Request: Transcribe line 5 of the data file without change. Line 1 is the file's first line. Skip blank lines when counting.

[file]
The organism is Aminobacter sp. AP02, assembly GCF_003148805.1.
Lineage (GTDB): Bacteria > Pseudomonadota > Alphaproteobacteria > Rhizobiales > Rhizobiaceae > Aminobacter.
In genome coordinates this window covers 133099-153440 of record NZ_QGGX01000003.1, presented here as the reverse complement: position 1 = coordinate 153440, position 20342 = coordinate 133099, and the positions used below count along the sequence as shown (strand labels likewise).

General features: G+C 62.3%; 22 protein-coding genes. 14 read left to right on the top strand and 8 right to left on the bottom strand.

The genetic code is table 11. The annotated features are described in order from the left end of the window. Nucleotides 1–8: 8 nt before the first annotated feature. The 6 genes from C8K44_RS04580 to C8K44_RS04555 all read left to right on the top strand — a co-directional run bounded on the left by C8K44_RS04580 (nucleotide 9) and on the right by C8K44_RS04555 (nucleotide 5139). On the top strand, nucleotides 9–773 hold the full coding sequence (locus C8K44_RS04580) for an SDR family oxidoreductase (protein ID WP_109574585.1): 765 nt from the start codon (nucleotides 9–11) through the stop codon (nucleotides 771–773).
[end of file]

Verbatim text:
The genetic code is table 11. The annotated features are described in order from the left end of the window. Nucleotides 1–8: 8 nt before the first annotated feature. The 6 genes from C8K44_RS04580 to C8K44_RS04555 all read left to right on the top strand — a co-directional run bounded on the left by C8K44_RS04580 (nucleotide 9) and on the right by C8K44_RS04555 (nucleotide 5139). On the top strand, nucleotides 9–773 hold the full coding sequence (locus C8K44_RS04580) for an SDR family oxidoreductase (protein ID WP_109574585.1): 765 nt from the start codon (nucleotides 9–11) through the stop codon (nucleotides 771–773).